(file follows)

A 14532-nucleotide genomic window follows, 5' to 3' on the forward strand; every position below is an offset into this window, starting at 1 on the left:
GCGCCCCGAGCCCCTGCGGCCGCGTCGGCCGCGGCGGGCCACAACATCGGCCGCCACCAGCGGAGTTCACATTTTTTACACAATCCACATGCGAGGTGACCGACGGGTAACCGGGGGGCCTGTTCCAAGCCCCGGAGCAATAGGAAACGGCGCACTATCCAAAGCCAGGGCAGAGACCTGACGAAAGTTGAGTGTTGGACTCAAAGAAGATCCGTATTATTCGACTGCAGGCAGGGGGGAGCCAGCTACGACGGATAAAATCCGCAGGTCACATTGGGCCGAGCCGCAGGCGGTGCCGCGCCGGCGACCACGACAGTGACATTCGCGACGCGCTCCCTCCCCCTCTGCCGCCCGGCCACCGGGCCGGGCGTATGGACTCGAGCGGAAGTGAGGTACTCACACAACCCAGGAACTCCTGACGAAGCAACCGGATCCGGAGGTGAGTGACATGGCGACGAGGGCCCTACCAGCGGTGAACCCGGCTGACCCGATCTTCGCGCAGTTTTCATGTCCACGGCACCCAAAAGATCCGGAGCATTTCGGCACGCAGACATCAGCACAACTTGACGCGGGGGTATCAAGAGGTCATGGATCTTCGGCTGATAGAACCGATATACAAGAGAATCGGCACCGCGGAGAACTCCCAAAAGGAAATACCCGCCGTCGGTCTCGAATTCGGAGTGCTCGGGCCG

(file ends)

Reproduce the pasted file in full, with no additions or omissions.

A 14532-nucleotide genomic window follows, 5' to 3' on the forward strand; every position below is an offset into this window, starting at 1 on the left:
GCGCCCCGAGCCCCTGCGGCCGCGTCGGCCGCGGCGGGCCACAACATCGGCCGCCACCAGCGGAGTTCACATTTTTTACACAATCCACATGCGAGGTGACCGACGGGTAACCGGGGGGCCTGTTCCAAGCCCCGGAGCAATAGGAAACGGCGCACTATCCAAAGCCAGGGCAGAGACCTGACGAAAGTTGAGTGTTGGACTCAAAGAAGATCCGTATTATTCGACTGCAGGCAGGGGGGAGCCAGCTACGACGGATAAAATCCGCAGGTCACATTGGGCCGAGCCGCAGGCGGTGCCGCGCCGGCGACCACGACAGTGACATTCGCGACGCGCTCCCTCCCCCTCTGCCGCCCGGCCACCGGGCCGGGCGTATGGACTCGAGCGGAAGTGAGGTACTCACACAACCCAGGAACTCCTGACGAAGCAACCGGATCCGGAGGTGAGTGACATGGCGACGAGGGCCCTACCAGCGGTGAACCCGGCTGACCCGATCTTCGCGCAGTTTTCATGTCCACGGCACCCAAAAGATCCGGAGCATTTCGGCACGCAGACATCAGCACAACTTGACGCGGGGGTATCAAGAGGTCATGGATCTTCGGCTGATAGAACCGATATACAAGAGAATCGGCACCGCGGAGAACTCCCAAAAGGAAATACCCGCCGTCGGTCTCGAATTCGGAGTGCTCGGGCCG